The Terminator (1984) – Machines wake up and decide that Earth is infested with organic pests that need to go.
This was the first time that my son watched the film and I was happy to see that it held his attention. He even mentioned several times that the special effects weren’t ‘that bad.’ High Praise from the nine year old (crap, did I let that out that I let a nine year old watch The Terminator? Well, it was edited for television – a little bit. And compared to today’s TV, he sees worse on the cartoon network.)
The little guy bailed on my for film #2 of the double feature: Alien (1979). This one wasn’t edited for television, but it has less sex and language than The Simpsons and and is no more violent than a typical episode of Uncle Grandpa. And, despite being the older of the two films, it holds up even better than The Terminator.
Alien gets its power from great acting, a good script, and a simple premise that unfolds slowly and carefully, thrusting you into each characters’ point of view just as they make their exit. Slowly the crew is pared down, one by one until it’s just Ripley and her cat, Jonesy, trying to survive.
Or whatever she has. Skerrit had a flamethrower, and Ripley certainly had one in the sequel, but even though I just finished the film, I can’t remember what she had here. It doesn’t matter. There is little or no gunfire through the whole movie. But it did look like a bear to carry around all the time.
Cat Carrier. Check.
If, perhaps, you don’t have a cat, let me tell you – they’re no use in these situations. With a dog, you can just say, ‘come on. We’re going.’ and they would be at your heel all the way to the life boat. A cat? Not so much. They bite and scratch and make noise like you’re killing them. And those are the easy ones. My old cat, Oliver, would have sold me out to the alien for the promise of a can of Friskies without a second thought.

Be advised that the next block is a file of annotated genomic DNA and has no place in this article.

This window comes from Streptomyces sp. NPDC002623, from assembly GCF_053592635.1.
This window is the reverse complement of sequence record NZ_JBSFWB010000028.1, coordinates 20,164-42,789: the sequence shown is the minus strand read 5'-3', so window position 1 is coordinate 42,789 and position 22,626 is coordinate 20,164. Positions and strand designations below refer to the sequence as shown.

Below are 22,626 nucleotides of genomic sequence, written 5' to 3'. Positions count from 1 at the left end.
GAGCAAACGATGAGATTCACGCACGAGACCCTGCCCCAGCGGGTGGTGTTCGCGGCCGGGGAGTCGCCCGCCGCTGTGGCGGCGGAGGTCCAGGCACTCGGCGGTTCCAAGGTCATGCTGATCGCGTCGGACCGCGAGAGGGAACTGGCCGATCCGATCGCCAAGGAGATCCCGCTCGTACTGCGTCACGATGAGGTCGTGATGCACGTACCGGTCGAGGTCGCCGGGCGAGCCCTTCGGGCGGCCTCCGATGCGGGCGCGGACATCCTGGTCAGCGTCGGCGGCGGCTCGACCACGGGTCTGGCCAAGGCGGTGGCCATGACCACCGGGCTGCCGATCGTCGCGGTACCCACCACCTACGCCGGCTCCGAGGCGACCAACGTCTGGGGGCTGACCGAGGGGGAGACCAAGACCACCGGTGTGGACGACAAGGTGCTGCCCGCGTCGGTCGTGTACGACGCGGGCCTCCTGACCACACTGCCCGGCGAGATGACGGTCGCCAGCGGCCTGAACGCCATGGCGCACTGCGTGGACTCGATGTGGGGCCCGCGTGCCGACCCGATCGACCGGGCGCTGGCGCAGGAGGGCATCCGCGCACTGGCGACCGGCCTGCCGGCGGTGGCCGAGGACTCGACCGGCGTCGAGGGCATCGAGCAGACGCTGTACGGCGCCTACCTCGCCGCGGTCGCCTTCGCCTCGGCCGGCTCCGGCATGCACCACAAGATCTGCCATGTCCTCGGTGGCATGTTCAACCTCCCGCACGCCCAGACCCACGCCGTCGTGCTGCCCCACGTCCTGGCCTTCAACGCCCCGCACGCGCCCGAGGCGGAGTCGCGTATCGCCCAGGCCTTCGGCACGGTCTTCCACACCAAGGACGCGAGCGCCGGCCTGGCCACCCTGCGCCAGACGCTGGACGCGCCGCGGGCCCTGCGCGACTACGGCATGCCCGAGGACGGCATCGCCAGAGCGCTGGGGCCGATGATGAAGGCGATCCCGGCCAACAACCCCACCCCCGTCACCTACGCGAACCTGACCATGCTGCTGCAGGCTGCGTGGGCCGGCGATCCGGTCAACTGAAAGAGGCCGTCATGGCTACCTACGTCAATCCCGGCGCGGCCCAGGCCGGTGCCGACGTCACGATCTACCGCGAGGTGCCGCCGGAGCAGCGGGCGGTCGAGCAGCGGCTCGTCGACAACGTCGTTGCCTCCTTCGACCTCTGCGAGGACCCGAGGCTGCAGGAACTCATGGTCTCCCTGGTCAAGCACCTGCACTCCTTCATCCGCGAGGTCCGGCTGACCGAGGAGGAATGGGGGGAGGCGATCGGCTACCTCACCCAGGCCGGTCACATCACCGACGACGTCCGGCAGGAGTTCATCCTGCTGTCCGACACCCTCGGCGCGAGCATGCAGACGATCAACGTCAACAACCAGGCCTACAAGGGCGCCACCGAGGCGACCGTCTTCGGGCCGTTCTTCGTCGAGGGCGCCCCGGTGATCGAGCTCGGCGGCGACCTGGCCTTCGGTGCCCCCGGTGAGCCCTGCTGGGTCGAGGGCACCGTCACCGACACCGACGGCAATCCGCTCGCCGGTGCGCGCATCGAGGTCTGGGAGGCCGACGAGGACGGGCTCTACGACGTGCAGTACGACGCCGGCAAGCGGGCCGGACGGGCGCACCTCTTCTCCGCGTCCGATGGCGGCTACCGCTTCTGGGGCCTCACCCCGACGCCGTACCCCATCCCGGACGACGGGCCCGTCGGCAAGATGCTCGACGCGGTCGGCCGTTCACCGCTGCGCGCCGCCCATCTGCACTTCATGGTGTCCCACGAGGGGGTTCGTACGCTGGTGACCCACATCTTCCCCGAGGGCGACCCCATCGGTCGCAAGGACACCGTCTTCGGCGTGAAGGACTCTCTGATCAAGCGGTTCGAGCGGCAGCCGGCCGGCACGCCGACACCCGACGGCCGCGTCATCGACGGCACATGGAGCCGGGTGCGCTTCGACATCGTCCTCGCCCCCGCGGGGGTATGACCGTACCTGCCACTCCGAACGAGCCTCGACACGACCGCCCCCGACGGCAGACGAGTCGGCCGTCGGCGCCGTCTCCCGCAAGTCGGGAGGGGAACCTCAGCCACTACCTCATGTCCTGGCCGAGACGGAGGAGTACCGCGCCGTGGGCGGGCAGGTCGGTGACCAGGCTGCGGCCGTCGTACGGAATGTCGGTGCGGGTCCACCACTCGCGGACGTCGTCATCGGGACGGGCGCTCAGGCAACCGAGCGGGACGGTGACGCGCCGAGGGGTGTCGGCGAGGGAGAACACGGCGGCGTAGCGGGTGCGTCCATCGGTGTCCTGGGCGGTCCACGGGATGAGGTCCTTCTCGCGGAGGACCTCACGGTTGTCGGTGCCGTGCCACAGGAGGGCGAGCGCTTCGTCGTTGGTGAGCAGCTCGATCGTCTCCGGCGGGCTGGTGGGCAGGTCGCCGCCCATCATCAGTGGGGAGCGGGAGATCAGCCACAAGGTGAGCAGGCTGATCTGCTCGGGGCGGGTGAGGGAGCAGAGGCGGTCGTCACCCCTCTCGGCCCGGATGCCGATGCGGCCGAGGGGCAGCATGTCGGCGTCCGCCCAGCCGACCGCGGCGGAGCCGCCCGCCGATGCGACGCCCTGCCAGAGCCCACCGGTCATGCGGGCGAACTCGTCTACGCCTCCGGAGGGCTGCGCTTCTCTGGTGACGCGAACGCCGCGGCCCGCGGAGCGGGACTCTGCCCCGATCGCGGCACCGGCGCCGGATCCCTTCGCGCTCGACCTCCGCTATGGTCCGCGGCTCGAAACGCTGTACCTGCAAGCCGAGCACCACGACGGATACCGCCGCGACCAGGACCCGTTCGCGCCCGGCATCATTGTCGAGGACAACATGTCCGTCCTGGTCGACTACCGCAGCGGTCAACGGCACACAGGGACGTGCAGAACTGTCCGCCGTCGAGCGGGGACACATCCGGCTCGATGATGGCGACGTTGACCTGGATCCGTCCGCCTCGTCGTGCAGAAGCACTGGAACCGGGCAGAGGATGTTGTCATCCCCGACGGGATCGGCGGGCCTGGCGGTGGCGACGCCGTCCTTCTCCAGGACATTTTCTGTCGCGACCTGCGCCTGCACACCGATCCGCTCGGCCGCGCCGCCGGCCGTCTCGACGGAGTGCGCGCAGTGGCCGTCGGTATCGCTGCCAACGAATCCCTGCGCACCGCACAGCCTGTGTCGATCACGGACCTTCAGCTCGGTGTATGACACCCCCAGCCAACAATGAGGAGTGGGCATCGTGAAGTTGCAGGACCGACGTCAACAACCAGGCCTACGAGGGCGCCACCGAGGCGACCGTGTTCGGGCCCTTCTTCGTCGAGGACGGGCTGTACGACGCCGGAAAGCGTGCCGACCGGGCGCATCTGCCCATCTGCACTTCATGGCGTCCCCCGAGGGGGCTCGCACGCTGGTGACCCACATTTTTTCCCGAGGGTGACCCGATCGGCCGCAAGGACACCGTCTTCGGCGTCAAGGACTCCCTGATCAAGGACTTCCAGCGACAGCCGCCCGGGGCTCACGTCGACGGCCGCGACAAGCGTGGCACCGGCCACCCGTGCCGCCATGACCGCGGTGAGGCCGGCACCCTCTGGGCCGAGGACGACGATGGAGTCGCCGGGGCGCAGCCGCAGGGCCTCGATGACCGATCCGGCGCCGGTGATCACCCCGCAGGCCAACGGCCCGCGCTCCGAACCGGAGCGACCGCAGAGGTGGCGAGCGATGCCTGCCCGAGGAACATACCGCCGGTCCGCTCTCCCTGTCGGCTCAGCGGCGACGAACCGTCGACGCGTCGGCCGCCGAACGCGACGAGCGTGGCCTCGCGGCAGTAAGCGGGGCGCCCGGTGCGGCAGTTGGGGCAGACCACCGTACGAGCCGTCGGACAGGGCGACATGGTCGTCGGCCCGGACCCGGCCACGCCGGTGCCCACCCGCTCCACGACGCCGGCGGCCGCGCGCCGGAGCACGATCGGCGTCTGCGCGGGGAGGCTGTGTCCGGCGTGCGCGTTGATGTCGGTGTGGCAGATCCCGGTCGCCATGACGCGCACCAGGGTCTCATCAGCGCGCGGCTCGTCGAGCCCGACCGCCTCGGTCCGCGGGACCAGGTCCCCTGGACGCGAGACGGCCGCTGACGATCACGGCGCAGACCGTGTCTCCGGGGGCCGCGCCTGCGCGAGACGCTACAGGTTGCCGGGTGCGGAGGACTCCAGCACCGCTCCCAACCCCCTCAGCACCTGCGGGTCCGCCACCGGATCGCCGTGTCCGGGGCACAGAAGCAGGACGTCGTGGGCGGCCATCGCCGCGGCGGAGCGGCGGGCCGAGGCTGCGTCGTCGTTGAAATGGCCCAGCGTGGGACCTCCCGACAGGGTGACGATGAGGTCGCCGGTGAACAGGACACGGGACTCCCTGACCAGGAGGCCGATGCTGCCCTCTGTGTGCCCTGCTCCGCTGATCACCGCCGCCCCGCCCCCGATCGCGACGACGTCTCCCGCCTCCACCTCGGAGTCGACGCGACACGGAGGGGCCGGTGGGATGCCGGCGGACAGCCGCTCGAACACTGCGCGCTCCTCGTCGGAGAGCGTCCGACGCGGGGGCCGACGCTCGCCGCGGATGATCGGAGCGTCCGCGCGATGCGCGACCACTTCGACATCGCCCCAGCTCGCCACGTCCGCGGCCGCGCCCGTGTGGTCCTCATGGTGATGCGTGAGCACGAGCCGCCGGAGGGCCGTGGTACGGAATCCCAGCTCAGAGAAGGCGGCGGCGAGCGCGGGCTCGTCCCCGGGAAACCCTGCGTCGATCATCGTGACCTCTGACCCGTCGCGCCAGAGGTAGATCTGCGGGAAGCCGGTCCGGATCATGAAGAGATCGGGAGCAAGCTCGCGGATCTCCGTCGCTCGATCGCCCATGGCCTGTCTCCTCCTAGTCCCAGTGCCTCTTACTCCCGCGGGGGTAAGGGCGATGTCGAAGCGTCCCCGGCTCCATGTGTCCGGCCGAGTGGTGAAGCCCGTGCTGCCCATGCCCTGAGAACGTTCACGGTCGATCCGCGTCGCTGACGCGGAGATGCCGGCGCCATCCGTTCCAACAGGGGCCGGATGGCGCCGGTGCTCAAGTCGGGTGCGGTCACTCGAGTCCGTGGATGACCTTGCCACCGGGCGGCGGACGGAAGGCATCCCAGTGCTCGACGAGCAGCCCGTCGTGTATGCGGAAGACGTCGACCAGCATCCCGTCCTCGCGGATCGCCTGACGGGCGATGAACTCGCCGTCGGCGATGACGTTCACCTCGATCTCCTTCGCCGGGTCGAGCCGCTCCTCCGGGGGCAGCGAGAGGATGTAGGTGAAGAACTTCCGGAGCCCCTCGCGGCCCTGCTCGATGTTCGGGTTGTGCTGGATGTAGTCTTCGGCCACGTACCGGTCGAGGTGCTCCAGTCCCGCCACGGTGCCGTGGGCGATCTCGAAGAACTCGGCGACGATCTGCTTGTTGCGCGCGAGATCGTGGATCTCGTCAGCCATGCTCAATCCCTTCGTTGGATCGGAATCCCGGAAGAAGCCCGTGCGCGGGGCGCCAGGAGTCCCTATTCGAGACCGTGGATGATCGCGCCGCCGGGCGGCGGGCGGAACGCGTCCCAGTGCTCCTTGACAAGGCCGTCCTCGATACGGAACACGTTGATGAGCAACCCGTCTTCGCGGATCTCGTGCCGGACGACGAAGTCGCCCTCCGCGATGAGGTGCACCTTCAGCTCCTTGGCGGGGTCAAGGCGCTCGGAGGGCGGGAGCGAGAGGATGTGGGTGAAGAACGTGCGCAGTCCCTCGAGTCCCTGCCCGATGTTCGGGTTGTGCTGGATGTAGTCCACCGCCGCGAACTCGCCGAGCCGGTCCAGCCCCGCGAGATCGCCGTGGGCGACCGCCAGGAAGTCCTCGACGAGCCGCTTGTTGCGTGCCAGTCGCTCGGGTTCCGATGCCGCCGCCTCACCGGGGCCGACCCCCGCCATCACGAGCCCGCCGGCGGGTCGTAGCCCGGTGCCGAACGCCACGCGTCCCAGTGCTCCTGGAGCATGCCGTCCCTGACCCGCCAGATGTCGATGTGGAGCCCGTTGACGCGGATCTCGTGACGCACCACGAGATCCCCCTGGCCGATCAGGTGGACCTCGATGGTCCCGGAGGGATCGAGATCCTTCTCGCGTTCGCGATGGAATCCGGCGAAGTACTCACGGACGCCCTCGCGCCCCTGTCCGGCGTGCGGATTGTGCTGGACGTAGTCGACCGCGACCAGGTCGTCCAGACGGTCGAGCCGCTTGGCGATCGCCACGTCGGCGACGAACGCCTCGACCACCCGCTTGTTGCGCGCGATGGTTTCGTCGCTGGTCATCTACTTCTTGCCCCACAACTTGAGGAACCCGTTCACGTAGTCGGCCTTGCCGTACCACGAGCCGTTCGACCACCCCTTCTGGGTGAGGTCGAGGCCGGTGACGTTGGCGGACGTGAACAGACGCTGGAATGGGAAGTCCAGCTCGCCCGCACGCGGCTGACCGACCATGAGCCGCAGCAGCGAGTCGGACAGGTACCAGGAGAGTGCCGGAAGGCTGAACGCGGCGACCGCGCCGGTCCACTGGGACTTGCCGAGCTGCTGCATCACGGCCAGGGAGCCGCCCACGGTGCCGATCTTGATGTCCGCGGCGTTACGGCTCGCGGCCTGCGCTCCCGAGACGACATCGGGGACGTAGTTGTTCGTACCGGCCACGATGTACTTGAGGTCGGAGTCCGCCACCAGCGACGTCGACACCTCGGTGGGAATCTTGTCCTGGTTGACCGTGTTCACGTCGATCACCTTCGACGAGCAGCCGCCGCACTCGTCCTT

Nostromo Self Destruct: … Wait, How the hell do you destroy a massive mining ship while deep in space?
Perfect. Instructions. No big deal. Just calm yourself down and read them through carefully because one wrong move and the whole thing will fall apart.
Just need open up the self destruct hatch by unscrewing a couple things, pulling a bunch of red levers, open what looks like an emergency suitcase and add these spark plug thingies into some elaborate contraptions as soon as you punch in a bunch of secret codes that you keep memorized in case this sort of thing happens.
(I’ve been known to fail at simple math when asked to do it in front of someone, but I’m sure that I could manage all this knowing there is an alien after me somewhere and everyone I know just got killed by this incomprehensible monster.)
Frankly, Kirk had it a lot easier. The whole self destruct encryption key is Kirk (and I think Scotty) saying out loud to the computer:
- Destruct sequence 1, code 1, 1A
- Destruct sequence 2, code 1, 1A, 2B
- Destruct sequence 3, code 1B, 2B, 3
- Code 000, destruct 0
It’s so easy, you can imagine them accidentally saying it while trying to remember their ATM PIN code.
I wonder how much worse these movies would have been if modern CGI had been available. Both films are a great testament to limitations helping to make you work better and smarter. Here’s where I’m NOT mentioning Star Wars as a great example.